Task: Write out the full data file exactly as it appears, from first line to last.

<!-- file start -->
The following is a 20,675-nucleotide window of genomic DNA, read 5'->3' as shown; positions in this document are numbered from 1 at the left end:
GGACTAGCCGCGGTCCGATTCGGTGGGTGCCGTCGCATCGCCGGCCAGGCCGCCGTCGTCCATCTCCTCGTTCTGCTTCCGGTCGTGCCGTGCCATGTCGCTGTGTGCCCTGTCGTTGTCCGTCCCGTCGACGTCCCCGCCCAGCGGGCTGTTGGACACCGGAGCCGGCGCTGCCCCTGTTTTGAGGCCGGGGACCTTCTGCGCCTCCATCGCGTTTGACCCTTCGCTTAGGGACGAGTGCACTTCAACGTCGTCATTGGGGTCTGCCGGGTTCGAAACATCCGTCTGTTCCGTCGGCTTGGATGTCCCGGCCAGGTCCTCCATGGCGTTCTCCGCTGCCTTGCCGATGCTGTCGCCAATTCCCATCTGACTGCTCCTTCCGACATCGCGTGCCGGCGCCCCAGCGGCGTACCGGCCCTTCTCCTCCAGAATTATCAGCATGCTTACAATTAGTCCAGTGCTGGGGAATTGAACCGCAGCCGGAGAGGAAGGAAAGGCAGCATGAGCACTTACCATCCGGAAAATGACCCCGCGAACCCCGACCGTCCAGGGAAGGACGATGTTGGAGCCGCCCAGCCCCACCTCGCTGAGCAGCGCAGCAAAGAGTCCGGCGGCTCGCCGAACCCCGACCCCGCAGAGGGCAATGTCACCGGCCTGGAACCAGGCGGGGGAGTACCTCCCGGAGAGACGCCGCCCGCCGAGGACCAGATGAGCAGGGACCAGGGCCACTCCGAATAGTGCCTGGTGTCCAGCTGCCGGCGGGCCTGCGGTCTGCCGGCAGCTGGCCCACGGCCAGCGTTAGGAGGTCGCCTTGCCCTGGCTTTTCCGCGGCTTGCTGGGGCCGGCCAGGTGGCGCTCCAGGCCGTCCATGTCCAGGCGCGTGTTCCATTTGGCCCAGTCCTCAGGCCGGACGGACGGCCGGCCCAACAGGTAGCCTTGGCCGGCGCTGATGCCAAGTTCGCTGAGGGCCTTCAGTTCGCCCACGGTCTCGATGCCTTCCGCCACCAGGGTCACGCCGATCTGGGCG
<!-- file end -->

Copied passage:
The following is a 20,675-nucleotide window of genomic DNA, read 5'->3' as shown; positions in this document are numbered from 1 at the left end:
GGACTAGCCGCGGTCCGATTCGGTGGGTGCCGTCGCATCGCCGGCCAGGCCGCCGTCGTCCATCTCCTCGTTCTGCTTCCGGTCGTGCCGTGCCATGTCGCTGTGTGCCCTGTCGTTGTCCGTCCCGTCGACGTCCCCGCCCAGCGGGCTGTTGGACACCGGAGCCGGCGCTGCCCCTGTTTTGAGGCCGGGGACCTTCTGCGCCTCCATCGCGTTTGACCCTTCGCTTAGGGACGAGTGCACTTCAACGTCGTCATTGGGGTCTGCCGGGTTCGAAACATCCGTCTGTTCCGTCGGCTTGGATGTCCCGGCCAGGTCCTCCATGGCGTTCTCCGCTGCCTTGCCGATGCTGTCGCCAATTCCCATCTGACTGCTCCTTCCGACATCGCGTGCCGGCGCCCCAGCGGCGTACCGGCCCTTCTCCTCCAGAATTATCAGCATGCTTACAATTAGTCCAGTGCTGGGGAATTGAACCGCAGCCGGAGAGGAAGGAAAGGCAGCATGAGCACTTACCATCCGGAAAATGACCCCGCGAACCCCGACCGTCCAGGGAAGGACGATGTTGGAGCCGCCCAGCCCCACCTCGCTGAGCAGCGCAGCAAAGAGTCCGGCGGCTCGCCGAACCCCGACCCCGCAGAGGGCAATGTCACCGGCCTGGAACCAGGCGGGGGAGTACCTCCCGGAGAGACGCCGCCCGCCGAGGACCAGATGAGCAGGGACCAGGGCCACTCCGAATAGTGCCTGGTGTCCAGCTGCCGGCGGGCCTGCGGTCTGCCGGCAGCTGGCCCACGGCCAGCGTTAGGAGGTCGCCTTGCCCTGGCTTTTCCGCGGCTTGCTGGGGCCGGCCAGGTGGCGCTCCAGGCCGTCCATGTCCAGGCGCGTGTTCCATTTGGCCCAGTCCTCAGGCCGGACGGACGGCCGGCCCAACAGGTAGCCTTGGCCGGCGCTGATGCCAAGTTCGCTGAGGGCCTTCAGTTCGCCCACGGTCTCGATGCCTTCCGCCACCAGGGTCACGCCGATCTGGGCG